Indian child rights activist Kailash Satyarthi alongwith Pakistan’s Malala Yousafzay wins Nobel peace award 2014

The Norwegian Noble Committee has decided that the Nobel Peace Prize for 2014 is to be awarded to  India’s Kailash Satyarthi and Pakistan’s Malala Yousafzay for their struggle against the suppression of children and young people and for the right of all children to education.

Kailash Satyarthi is the eighth Indian to win a Nobel Prize, and third Indian to win a Nobel Prize for Peace.  He won the 2014 Nobel Peace Prize along with Pakistan’s child rights activist Malala Yousafzai, who herself is 17 years old.

The citation for the prize-winners reads as follows: “for their struggle against the suppression of children and young people and for the right of all children to education”

Showing great personal courage, Kailash Satyarthi, maintaining Gandhi’s tradition, has headed various forms of protests and demonstrations, all peaceful, focusing on the grave exploitation of children for financial gain.  He has also contributed to the development of important international conventions on children’s rights.

Indian child rights activist Kailash Satyarthi alongwith Pakistan's Malala Yousafzay wins Nobel peace award 2014

Indian child rights activist Kailash Satyarthi alongwith Pakistan’s Malala Yousafzay wins Nobel peace award 2014

Despite her youth, Malala Yousafzay has already fought for several years for the right of girls to education, and has shown by example that children and young people, too, can contribute to improving their own situations.  This she has done under the most dangerous circumstances.  Through her heroic struggle she has become a leading spokesperson for girls’ rights to education.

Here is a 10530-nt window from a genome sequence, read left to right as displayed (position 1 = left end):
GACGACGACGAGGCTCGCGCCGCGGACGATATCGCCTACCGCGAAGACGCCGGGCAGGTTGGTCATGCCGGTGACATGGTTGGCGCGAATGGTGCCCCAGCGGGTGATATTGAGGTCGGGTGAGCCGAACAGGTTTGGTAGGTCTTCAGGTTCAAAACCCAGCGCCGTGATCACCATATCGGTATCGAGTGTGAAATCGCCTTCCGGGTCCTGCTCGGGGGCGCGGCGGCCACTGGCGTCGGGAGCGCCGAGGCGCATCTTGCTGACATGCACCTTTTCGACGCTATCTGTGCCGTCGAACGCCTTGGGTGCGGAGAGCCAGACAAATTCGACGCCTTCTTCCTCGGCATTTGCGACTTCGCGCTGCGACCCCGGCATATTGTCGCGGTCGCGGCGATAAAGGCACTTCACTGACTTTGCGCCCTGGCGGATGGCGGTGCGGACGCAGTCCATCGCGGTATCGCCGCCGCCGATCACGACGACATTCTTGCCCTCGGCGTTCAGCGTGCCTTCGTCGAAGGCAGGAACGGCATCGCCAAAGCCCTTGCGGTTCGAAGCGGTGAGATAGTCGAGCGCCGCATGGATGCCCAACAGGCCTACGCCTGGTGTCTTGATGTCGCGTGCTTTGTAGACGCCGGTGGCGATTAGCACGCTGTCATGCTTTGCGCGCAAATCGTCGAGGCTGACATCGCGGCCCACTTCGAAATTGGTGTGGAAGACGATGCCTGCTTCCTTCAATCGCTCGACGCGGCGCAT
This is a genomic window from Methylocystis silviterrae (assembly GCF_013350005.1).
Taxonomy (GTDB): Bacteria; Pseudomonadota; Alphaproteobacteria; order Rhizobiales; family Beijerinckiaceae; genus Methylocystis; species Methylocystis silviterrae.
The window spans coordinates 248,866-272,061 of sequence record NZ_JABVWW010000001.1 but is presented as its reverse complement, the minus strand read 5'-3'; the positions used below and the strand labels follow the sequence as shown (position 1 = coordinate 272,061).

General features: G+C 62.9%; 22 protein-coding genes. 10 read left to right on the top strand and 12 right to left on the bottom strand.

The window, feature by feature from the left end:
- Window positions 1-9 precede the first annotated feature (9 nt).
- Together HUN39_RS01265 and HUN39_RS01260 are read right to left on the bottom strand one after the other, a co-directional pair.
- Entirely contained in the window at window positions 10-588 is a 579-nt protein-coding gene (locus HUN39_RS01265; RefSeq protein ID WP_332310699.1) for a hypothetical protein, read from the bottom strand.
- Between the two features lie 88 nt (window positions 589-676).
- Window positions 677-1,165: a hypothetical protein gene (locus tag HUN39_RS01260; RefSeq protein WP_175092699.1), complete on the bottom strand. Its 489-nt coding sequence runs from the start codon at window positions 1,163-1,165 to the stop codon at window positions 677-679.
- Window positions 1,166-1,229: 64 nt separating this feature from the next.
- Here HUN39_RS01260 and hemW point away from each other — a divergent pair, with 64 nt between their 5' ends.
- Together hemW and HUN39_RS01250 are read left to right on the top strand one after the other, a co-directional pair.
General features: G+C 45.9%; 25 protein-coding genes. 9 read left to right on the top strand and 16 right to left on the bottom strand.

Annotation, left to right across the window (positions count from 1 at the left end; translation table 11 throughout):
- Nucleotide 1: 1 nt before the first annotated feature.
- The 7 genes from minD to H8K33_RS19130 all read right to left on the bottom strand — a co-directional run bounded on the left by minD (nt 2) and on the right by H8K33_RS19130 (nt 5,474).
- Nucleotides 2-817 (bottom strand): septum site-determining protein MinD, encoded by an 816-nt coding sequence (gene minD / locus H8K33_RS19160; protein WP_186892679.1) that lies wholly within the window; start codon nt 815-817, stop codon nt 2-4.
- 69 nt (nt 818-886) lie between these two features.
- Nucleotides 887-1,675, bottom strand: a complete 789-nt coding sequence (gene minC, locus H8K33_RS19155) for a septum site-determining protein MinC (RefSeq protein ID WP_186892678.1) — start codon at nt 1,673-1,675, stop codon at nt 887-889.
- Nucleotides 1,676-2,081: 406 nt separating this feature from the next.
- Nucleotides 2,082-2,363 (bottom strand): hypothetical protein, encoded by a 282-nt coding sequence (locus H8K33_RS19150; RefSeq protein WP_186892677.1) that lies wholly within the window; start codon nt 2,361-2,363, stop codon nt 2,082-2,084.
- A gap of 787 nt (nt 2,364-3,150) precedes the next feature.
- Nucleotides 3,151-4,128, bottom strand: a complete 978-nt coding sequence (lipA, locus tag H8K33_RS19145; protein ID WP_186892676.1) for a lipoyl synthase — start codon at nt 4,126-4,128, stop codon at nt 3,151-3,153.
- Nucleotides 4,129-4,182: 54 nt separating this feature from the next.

The struggle against suppression and for the rights of children and adolescents contributes to the realization of the “fraternity between nations” that Alfred Nobel mentions in his will as one of the criteria for the Nobel Peace Prize.

The Nobel Committee regards it as an important point for a Hindu and a Muslim, an Indian and a Pakistani, to join in a common struggle for education and against extremism.  Many other individuals and institutions in the international community have also contributed.  It has been calculated that there are 168 million child labourers around the world today.  In 2000 the figure was 78 million higher.  The world has come closer to the goal of eliminating child labour.

Satyarthi, 60, founded Bachpan Bachao Andolan – or Save the Childhood Movement – in 1980 and has acted to protect the rights of 80,000 children.

It’s an honour to all my fellow Indians. I am thankful to all those who have been supporting my striving for more than the last 30 years,” said Satyarthi.

Sharanya Bharathwaj

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